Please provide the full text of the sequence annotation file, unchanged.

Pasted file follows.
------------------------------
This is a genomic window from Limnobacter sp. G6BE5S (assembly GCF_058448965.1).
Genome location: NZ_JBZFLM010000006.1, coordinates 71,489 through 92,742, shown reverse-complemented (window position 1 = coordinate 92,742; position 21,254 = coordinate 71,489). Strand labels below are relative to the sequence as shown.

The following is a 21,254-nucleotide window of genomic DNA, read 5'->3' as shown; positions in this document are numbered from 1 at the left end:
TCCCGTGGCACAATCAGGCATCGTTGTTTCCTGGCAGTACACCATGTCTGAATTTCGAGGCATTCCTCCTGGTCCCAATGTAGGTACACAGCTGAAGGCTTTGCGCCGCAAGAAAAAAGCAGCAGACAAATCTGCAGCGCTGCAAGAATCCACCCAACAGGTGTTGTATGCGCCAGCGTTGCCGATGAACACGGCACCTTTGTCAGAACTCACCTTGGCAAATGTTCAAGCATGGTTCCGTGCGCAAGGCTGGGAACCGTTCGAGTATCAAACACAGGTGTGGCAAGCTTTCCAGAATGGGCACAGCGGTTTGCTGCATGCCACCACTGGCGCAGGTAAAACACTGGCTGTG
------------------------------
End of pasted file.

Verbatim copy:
This is a genomic window from Limnobacter sp. G6BE5S (assembly GCF_058448965.1).
Genome location: NZ_JBZFLM010000006.1, coordinates 71,489 through 92,742, shown reverse-complemented (window position 1 = coordinate 92,742; position 21,254 = coordinate 71,489). Strand labels below are relative to the sequence as shown.

The following is a 21,254-nucleotide window of genomic DNA, read 5'->3' as shown; positions in this document are numbered from 1 at the left end:
TCCCGTGGCACAATCAGGCATCGTTGTTTCCTGGCAGTACACCATGTCTGAATTTCGAGGCATTCCTCCTGGTCCCAATGTAGGTACACAGCTGAAGGCTTTGCGCCGCAAGAAAAAAGCAGCAGACAAATCTGCAGCGCTGCAAGAATCCACCCAACAGGTGTTGTATGCGCCAGCGTTGCCGATGAACACGGCACCTTTGTCAGAACTCACCTTGGCAAATGTTCAAGCATGGTTCCGTGCGCAAGGCTGGGAACCGTTCGAGTATCAAACACAGGTGTGGCAAGCTTTCCAGAATGGGCACAGCGGTTTGCTGCATGCCACCACTGGCGCAGGTAAAACACTGGCTGTG